Scholarships & Financial Resources
There are no good reasons not to pursue higher education, and financial restrains should definitely not be one of them. Especially now, with academic program costs increasing every year, it’s not a bad idea to consider financial aid to ease the load. It might be overwhelming to sift through all of the options available, but it’s worth the effort, and we are here to help you every step of the way. After all, the more money you save, the more you’ll have to spend on enjoying life!
Here are some basic questions to consider before browsing through scholarships opportunities:
What Kinds of Scholarships Are There?
Just like college degrees and interests differ, so do scholarships types. That means that there’s bound to be something for you, whether you are a studious book nerd of all-star football player. Regardless of particular type, almost all scholarships are merit-based, so you’ll need to stand out and make yourself shine!
- Academic: These scholarships are the most report card-oriented. Grades, GPA’s, standardized test scores, and class ranking are the main factors for academic scholarships.
- Athletics: Athletes can get financial aid because of notable athletic performance. Sport distinctions are usually awarded to football, basketball, baseball, soccer, and volleyball athletes.
- Demographic: Scholarships given solely based on ethnicity, gender, or a variety of minority characteristics.
- Destination-Based: Different countries offer different scholarships. Whether you are looking at programs in your home country or abroad, check out your country’s main scholarship and financial aid organization for some great finds! For those doing something overseas, many countries offer scholarships specifically for international students, so keep your eyes peeled.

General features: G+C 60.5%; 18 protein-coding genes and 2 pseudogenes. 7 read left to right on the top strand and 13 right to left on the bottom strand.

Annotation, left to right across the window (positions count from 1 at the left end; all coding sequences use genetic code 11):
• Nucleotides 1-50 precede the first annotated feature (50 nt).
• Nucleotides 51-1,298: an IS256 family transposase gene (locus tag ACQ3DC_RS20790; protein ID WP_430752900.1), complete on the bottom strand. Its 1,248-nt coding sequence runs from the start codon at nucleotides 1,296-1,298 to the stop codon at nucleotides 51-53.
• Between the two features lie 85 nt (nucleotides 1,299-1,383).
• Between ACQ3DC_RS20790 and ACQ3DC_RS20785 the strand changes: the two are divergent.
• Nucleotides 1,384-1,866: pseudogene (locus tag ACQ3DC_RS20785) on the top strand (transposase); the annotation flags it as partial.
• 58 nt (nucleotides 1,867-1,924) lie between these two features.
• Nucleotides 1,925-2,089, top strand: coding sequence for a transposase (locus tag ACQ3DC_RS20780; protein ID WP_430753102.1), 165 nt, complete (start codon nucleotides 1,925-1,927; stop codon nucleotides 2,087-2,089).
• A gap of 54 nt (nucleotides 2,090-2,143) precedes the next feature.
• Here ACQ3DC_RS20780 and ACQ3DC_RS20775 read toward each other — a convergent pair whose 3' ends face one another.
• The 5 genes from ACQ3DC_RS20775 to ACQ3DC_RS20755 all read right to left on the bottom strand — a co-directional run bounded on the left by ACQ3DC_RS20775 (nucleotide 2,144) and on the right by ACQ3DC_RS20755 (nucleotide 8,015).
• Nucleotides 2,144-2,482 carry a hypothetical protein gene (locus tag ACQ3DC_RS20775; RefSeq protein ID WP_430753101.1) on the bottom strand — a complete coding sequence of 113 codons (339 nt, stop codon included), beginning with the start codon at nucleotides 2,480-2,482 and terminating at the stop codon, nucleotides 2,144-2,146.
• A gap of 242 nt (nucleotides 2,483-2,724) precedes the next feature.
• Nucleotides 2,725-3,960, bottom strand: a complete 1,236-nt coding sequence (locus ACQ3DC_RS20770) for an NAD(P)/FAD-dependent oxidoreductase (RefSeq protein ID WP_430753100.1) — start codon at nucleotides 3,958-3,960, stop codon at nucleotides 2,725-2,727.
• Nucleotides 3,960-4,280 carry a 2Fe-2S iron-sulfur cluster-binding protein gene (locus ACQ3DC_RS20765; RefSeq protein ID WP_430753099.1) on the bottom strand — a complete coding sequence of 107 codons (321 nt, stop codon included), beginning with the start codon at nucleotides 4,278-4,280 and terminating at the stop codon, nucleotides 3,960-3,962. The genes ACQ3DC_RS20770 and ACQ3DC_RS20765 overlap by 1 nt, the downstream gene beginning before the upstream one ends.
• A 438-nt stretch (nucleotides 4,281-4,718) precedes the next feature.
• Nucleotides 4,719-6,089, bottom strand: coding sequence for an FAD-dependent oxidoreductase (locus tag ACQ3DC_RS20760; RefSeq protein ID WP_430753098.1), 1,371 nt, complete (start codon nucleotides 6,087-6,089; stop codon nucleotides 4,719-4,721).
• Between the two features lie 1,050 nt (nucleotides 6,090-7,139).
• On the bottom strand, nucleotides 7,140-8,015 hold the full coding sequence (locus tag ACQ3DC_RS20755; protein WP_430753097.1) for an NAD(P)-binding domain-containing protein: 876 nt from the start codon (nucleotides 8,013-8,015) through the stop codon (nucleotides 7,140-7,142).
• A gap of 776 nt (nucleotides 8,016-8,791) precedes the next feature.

- Industry: Specific majors, such as languages, business, journalism, and international relations, offer scholarships specific to their fields of study. These can be offered through big businesses, local companies, neighborhood organizations, memorial funds, or government-sponsored associations.
- Need-Based: Scholarships awarded to students that demonstrate financial need. These usually require bank statements and W2’s from family units.
- University: Whether public or private, universities offer scholarships linked with their financial aid programs to assist international and local students complete courses and degree programs.
Keep in mind that many of these scholarship types overlap, so be sure to explore all of your options thoroughly. The more specific you get, the less candidates there are, and the higher your chances of being awarded are!
How Can I Plan Ahead?
Unfortunately, many scholarships cannot be awarded until you have been accepted into a specific program. However, that doesn’t mean that you can’t start doing some extra homework ahead of time. Here are some of the best ways you can plan ahead for your scholarship applications:
- Bring out your best. We all know that scholarships are highly competitive. Use this as motivation to broaden your scope of activities and improve your game. Focus on grades, but also get active in extracurricular activities.
- Get involved with the community. Volunteering is not only a positive pastime, but it also stands out on scholarship applications. Whether it’s in local events, mentorship programs, charity drives, or fundraising options, giving enriches. Plus, who knows; you might just meet an organization that’ll sponsor you down the road!
- Start the search early.If you know when you want to study abroad, start researching scholarship options at least a couple of semesters before. The application window between getting accepted into a program and applying for financial aid is not very large, so it helps to already have options lined up at this point. That way, all you have to worry about then are the actual applications.
- Stay organized.There’s nothing worse than missing a deadline, so grab a calendar and start color-coding your days. This way, as soon as you get accepted, you know where to send applications off first.
- Read eligibility requirements thoroughly.There’s no point in wasting time and writing the year’s best essay if you don’t actually qualify for the scholarship. Read the fine print, and, if you have any questions, contact the scholarship provider.
How Do I Find A Scholarship?
There’s no magic formula that’ll match you with a scholarship that doesn’t require an essay and will pay for your entire program. In fact, the search for a relevant scholarship might just be the hardest part of this entire process.